The second and more likely outcome would be that he'd tone it down a little—not so much it neutered his brilliance but enough to allow his natural talent to shine through and develop into a finished product.
More refined and professional, this Villeneuve would rival the likes of Fernando Alonso at the pinnacle of the sport. He'd surely win world titles.
The third possibility is that he'd come in and be brilliant...but dislike the way things were done and leave. It may seem outlandish, but this was a man who didn't believe in doing things by halves. He strongly believed in his own way to race.
He spoke to Autosport's Nigel Roebuck (h/t Racing Colours by Simon Owen) about his own approach:
I don't have any fear of a crash, I never think I can hurt myself. It seems impossible to me. If you believe it can happen to you, how can you possibly do the job properly? If you're never over eight-tenths or whatever, because you're thinking about a shunt, you're not going as quick as you can. And if you're not doing that, you're not a racing driver.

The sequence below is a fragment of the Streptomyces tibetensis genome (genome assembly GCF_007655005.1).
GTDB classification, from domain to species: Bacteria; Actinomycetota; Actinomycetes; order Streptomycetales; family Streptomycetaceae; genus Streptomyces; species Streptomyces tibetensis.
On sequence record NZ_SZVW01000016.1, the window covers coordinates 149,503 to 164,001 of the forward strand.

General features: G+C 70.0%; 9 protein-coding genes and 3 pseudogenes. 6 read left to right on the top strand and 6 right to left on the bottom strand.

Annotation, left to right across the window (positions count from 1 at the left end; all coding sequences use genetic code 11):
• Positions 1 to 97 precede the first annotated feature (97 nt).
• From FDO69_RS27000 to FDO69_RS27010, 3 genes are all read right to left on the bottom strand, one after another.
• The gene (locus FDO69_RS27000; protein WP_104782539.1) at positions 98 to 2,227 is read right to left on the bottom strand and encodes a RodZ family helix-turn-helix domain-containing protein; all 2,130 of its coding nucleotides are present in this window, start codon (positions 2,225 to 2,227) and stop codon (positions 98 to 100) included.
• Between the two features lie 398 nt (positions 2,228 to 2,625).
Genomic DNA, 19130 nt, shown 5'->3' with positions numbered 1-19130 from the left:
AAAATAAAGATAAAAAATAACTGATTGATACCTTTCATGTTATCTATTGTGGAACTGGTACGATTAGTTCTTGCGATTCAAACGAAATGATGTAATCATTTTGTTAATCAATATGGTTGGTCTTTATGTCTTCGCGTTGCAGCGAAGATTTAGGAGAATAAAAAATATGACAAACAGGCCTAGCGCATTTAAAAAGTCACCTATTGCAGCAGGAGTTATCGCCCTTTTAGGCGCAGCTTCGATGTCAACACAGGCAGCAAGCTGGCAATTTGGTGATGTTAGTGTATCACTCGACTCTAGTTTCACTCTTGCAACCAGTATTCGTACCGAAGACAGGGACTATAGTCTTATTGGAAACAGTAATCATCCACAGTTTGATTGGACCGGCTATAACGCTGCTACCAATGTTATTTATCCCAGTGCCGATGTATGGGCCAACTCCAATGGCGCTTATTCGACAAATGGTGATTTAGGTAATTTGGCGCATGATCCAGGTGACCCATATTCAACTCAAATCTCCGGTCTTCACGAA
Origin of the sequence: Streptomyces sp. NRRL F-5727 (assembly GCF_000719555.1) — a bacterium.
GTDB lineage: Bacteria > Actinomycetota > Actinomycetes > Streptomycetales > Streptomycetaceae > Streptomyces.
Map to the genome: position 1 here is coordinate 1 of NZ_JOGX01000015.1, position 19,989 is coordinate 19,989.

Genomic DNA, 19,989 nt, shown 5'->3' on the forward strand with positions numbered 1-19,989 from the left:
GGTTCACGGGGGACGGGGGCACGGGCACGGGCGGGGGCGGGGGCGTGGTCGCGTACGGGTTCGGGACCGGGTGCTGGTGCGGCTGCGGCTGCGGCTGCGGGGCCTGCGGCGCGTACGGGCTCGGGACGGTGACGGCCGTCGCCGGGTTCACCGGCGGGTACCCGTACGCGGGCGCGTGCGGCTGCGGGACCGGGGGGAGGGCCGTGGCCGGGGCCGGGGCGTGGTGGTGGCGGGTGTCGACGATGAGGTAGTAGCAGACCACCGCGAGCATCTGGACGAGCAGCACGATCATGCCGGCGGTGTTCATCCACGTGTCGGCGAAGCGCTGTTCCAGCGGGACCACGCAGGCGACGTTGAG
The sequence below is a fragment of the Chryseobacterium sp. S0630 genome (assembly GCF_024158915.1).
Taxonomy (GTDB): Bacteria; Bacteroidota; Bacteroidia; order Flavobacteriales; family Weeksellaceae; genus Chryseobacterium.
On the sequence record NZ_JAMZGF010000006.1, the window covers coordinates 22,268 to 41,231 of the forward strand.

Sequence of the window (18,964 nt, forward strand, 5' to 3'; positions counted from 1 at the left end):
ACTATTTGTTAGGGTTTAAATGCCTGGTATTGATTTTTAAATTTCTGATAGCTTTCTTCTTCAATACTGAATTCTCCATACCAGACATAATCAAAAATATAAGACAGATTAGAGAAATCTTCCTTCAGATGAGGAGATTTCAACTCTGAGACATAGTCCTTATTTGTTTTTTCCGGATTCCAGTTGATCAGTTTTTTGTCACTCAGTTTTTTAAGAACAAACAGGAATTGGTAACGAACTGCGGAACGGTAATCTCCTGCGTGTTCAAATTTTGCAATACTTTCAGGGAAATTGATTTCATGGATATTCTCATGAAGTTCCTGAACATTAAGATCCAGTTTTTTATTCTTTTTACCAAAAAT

Most of the guys in Formula One...well, to me, they're not racing drivers. They're doing half a job, and I can't figure out why they do it at all...
Modern F1 is a world of lights-to-flag fuel saving, driving to a delta, race-long tyre management and penalties for the most minor contacts.
Would that appeal to Villeneuve?
Maybe, maybe not. And maybe it doesn't matter.
The important thing is that Villeneuve lived and raced in his own era. Many of the races in which he drove are available for us to watch today—some online—and they offer a glimpse into a different world.
There are few better cures for offseason withdrawal symptoms.
The video here is from the 1979 French Grand Prix. Extended highlights are available here, with the full duel from 22 minutes.